No subject is too deep, too complex, too intricate for JoeAm's lavish opinion mongering. No idea is beyond the grasp of his far-reaching guesswork.
This month I've written about the Bible, about bamboo, about President Aquino and Filipino social failures. Before that I dealt with education in the Philippines, the Occupy Movement in the US, and pasted various commentaries about the Filipino condition onto the Big Internet Clipboard in the Sky. Or wherever it may reside . . .
It's time to deal with technology.
Hi-Tech is a strange phenomenon. The pace of change is faster than the human mind can comprehend. Faster smaller better. We wake up every morning knowing that this computer we are typing on has become a creaky, decrepit instrument of the past, lacking the power to process the newest gaming software or grab all the information that is available to us in the Cloud.
I can do an image search on Google and get 10 million pictures delivered in .38 seconds, of which my brain can only process about 50 looking for one I like. And it takes me way longer than .38 seconds to pick one. Without question, the electronic processing of information is bigger than any of us. Far bigger. It is alive, expanding as we sit here. Controlled by no one individual or corporation or government. Even computers themselves are doing the creation, filling in the programming code or drawing the graphics that no man has the speed or power to do.
"Relax, Joe. It is not a sentient being. It has no soul. It is just a lot of processes working at the same time."
Okay, but as a whole it is stronger than any sentient being, wiser, and has its own personality. It gets bugs and viruses and even from time to time blows up. It can be poked in Virginia and a nuclear experiment in Iran dissolves. A young man can sit in a cave in Colorado and watch a bomb from the sky pulverize 20 Afghani terrorists like so much red dust thrown to the wind. A brilliant young Chinese hacker sitting in a shiny office building in Shanghai can prowl through secret CIA documents or copy Boeing airplane plans. You, too, can spy on Iran or the US of A or Russia using Google Earth's friendly space cam.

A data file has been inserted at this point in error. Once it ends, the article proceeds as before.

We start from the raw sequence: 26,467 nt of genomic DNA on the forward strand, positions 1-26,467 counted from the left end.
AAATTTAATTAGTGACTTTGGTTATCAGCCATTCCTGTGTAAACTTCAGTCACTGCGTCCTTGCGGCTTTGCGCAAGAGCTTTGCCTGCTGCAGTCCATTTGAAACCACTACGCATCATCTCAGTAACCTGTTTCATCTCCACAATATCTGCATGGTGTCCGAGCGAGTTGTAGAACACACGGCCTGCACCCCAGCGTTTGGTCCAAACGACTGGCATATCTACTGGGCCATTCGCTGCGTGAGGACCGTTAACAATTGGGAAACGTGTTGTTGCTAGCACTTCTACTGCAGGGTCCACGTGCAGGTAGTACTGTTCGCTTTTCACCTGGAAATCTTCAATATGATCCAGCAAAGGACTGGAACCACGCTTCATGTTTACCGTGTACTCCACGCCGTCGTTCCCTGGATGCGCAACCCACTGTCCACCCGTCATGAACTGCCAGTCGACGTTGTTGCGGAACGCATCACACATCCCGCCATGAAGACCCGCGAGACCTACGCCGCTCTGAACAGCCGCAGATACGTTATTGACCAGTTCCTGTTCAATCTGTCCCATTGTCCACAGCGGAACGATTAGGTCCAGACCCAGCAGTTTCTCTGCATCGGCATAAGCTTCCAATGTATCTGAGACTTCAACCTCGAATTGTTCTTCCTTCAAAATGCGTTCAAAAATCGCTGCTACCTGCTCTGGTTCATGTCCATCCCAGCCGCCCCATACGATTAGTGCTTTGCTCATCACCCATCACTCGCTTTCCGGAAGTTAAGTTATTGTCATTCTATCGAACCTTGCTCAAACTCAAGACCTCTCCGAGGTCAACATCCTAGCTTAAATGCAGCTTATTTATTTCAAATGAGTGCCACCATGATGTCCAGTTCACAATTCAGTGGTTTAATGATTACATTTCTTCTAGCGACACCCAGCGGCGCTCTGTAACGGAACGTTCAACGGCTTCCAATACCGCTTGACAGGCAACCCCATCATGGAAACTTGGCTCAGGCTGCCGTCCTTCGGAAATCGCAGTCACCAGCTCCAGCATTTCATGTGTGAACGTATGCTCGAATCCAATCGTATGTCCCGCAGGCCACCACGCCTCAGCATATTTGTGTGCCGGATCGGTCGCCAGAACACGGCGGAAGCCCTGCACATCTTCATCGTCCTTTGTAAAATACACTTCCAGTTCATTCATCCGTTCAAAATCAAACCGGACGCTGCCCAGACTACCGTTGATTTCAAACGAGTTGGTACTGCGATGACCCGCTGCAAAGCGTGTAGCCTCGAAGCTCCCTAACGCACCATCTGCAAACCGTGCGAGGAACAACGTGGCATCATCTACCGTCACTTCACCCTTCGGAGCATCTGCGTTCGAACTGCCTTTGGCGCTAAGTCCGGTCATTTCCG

What do you call this power? It is more than "The Internet". That is just a connection of clunky computers. It is more than "The Cloud". That is just a bunch of clunky computers with a lot of memory. It is not limited by wires, but flies unseen through the air. It has the five senses, sight, sound, touch, smell, and taste, as well as predictive ability beyond the human mind.
It is closer to God than any human has ever become. All seeing. Powerful. It will last until the death of the planet. It is beyond human control.
I want to worship it.
What do I call this elegant combination of hardware and software, satellites and cameras, sensors and detectors, and memory large enough to store all human thought?
"Your Highness" comes up flat. This is bigger than a king.
"Divine One" is nice. I wonder if the good Pastor would approve of that. Probably not. My typing those words has probably, in his eyes, just condemned me to Hell and only his prayers can keep me out.
"Your Intricate Bigness".
Ha ha, that is funny. But it disparages the glorious elegance of the entity.
"Your Exquisite Connectivity"
"Oh Grand Silicon Savior"
"Your Stupendous Binary Eloquence"
And For sure we need religious rites to certify that our faith in the processing power is true. Candles are out, for the Catholic Church burns so many that it is a primary source of global warming. Incense is nice, but India is likewise polluting the globe with odors and faith.
Our Christmas tree is pretty this year, so I'm rather thinking the LED lights that make it burn and blink so brightly are what we need. But what symbol?
The cross is superb, but taken. Halos are taken. Crowns and jewels and martyrs and fat guys in loincloths are taken.
I tell you, building a religion is difficult work.
What about a book? I think we could compile all the "Computers for Dummies" tomes and put together a pretty good story. We could whip up a little allegory, a psalm or two. Put in a forecast of doom at the end as a stern warning that we ought to respect that to which we bow and for sure listen to the preachers. We will refrain from mentioning the profits. . . oops, I mean prophets.
We're getting close here.
Praise the Chip and pass the UBS Cable!